[chuckling] I figured this book would have lots of stains from all sorts of accidents; spilled soda, accidentally catching it on fire occasionally. Those were the really fun parts, when I'd get really outside the box and put actual stains or rip the pages and there's some quirky little fake stickers that we did for the book that are kind of like if you combined Garbage Pail Kids with Wacky Packages but they're based off DC comic characters. They're just sort of things you'd find in a real kid's spiral.
I mentioned you positioned Swamp Thing as a mentor but you also get him involved in some big, bombastic superhero adventures. As somebody that's done books like Snoop Troop that lean more towards conventional action, was that kind of a dream come true, to finally have Swamp Thing in a full-on superhero sequence?
Oh yes -- any of the action scenes with the panels was just like living the dream. I would've put more in there if it didn't take so much time; it takes so much longer to create those kind of sequences but, oh my gosh, it was fantastic.
With this offbeat storytelling style, what was your creative approach or process to putting this all together?
I kind of started with an actual spiral notebook and sit on the floor and doodle rough samples and pages before I got to actually laying in the art. I usually write from the perspective of a middle schooler anyway because it's kind of where my brain is at so I just really went with that.
Where did the inspiration for Charlotte and Preston come about?
Well, my family lives in Louisiana now, ironically. And I just love Cajun culture and I definitely wanted Charlotte to bring some Creole witticisms and just be really tough; she wrestles alligators, she's kind of Russell's protector. And then I thought it would be fun with Preston as a character you didn't know if Russell could quite trust him yet. He's an aspiring journalist, a kind of TMZ type that wants to post things online and is kind of questionable with his motives.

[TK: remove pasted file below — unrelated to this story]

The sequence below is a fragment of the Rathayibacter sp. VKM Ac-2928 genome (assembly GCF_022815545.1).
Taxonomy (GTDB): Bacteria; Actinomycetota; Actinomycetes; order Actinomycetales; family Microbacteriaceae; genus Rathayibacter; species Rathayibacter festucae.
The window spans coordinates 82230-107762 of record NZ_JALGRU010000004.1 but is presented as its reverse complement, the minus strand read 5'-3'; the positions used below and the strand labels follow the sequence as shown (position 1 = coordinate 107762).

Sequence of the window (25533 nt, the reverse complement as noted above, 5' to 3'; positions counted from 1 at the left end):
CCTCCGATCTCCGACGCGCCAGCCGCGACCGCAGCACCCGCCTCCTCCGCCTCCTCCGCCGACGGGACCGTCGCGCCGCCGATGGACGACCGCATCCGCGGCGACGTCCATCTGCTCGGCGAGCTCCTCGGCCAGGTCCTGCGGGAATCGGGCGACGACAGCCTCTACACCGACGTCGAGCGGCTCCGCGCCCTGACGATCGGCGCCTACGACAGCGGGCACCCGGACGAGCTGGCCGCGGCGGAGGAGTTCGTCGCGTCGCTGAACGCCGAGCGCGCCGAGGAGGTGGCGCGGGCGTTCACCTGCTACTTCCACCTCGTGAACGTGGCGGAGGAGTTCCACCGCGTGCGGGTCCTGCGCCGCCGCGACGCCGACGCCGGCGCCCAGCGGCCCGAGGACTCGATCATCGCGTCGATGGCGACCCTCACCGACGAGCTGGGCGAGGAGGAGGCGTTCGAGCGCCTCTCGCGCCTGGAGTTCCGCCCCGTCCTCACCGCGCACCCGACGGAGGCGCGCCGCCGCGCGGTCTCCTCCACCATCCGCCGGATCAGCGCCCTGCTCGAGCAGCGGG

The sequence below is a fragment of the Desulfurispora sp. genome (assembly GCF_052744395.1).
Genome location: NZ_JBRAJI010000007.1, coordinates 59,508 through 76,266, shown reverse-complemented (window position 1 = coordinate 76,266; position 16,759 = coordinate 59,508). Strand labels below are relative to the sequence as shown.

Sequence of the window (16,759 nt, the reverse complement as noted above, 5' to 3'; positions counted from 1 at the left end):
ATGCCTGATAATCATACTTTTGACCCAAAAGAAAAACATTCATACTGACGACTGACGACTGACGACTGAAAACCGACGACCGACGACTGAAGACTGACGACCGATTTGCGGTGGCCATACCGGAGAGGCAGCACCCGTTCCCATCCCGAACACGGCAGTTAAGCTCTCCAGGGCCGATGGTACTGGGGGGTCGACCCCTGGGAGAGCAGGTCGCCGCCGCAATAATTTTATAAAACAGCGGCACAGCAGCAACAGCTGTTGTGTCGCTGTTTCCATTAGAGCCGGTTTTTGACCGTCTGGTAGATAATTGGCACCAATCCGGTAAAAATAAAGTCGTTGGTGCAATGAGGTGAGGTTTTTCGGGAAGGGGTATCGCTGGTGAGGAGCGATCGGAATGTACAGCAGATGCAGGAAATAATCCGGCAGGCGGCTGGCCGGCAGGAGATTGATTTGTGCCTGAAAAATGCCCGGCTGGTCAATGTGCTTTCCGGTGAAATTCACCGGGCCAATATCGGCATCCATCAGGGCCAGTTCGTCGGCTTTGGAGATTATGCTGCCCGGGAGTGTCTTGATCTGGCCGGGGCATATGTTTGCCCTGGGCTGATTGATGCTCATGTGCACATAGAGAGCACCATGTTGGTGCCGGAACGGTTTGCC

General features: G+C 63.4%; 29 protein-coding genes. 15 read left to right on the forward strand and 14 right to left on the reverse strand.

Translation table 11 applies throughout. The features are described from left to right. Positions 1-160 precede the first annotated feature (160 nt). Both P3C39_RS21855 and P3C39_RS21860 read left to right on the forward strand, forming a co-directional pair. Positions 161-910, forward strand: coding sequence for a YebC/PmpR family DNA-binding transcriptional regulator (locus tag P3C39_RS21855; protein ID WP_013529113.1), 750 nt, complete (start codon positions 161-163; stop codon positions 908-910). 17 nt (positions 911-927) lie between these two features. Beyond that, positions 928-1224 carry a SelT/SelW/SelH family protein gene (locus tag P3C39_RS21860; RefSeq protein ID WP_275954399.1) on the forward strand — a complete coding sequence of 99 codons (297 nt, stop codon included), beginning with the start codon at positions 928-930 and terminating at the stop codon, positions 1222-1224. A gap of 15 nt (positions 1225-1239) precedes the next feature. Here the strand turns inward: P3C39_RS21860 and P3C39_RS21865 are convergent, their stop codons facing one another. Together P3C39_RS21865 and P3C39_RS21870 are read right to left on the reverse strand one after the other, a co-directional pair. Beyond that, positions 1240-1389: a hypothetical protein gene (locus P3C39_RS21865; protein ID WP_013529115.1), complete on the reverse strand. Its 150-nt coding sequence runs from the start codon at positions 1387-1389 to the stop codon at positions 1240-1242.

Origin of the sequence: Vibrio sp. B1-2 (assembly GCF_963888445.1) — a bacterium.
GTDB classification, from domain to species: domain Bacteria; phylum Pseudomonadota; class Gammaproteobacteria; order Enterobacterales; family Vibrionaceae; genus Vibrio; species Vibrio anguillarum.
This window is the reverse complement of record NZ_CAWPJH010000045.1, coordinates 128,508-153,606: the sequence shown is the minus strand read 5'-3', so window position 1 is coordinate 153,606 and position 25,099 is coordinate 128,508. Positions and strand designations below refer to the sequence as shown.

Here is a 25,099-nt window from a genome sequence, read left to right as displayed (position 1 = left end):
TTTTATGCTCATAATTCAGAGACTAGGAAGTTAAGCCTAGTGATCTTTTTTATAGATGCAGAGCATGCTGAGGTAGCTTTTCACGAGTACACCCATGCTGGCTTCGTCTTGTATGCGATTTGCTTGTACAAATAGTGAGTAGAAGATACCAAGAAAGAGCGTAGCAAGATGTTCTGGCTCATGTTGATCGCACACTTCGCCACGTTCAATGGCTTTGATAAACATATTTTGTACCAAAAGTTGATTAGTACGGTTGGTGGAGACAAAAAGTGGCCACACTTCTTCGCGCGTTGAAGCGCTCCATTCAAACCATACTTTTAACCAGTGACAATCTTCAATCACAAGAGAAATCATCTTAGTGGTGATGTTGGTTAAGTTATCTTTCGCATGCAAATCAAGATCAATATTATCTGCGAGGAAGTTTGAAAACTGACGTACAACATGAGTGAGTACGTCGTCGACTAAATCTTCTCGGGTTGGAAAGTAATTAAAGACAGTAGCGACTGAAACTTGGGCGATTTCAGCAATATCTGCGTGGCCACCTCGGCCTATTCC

What was the idea behind Mr. Finneca?
We've all had that kind of scary teacher in school where you just can't quite tell if they were mean or just tough and good. So I wanted him to just kind of exist in that ether that this guy might be villain or he might not. And I definitely had some teachers that fit that bill...I won't name any names.
I've love that you keep the reader guessing at the beginning where Mr. Finneca asks if he can keep some of Russell's drawings. You do keep them guessing whether he's friend or foe.
I think he's secretly a little jealous of Russell's talent. He sees that creative genius.
What was the process in designing Russell? Deciding to include the frog companion and the mutated, plant-like arm? What was the visual inspiration and inspiration behind his personality?
I really wanted him to be a lot like me in school because I was a creative kid. I wouldn't say I was an outcast but I was a wallflower. I was always doodling when I should've been paying attention. And I just thought Russell should be the ultimate outcast; he's got algae hair and face tendrils. The giant arm came last, actually, I thought he needed something to just really knock it out of the park and push it over the edge. It's like one of actual Swamp Thing's arms if he just transplanted it on to a twelve-year. It's like a Hellboy arm.
And with the frog, originally they were just going to find him at the beginning like "oh, it's a frog with the same affliction as Swamp Kid." But then I thought this frog just needs to stick around so Russell's arm just kind of became a habitat. My husband was very, very upset with the idea of a frog living in his arm but I think it's cute!
What do you find appealing about crafting stories that star younger characters?
My fondest memories are of middle school. I know a lot of people had a hard time in middle school but I just loved that age. Ninth grade was the moment where I didn't quite fit in. But yeah, I loved it. And this is a book for slightly older kids; I usually write for slightly younger kids and this is a little bit of a step forward in terms of age group, I think. Which is nice because I could go a little more crazy with the artwork, maybe a little grosser with the green, swampy, plant mutations.
The Secret Spiral of Swamp Kid, written and illustrated by Kirk Scroggs, arrives October 1 from DC Comics.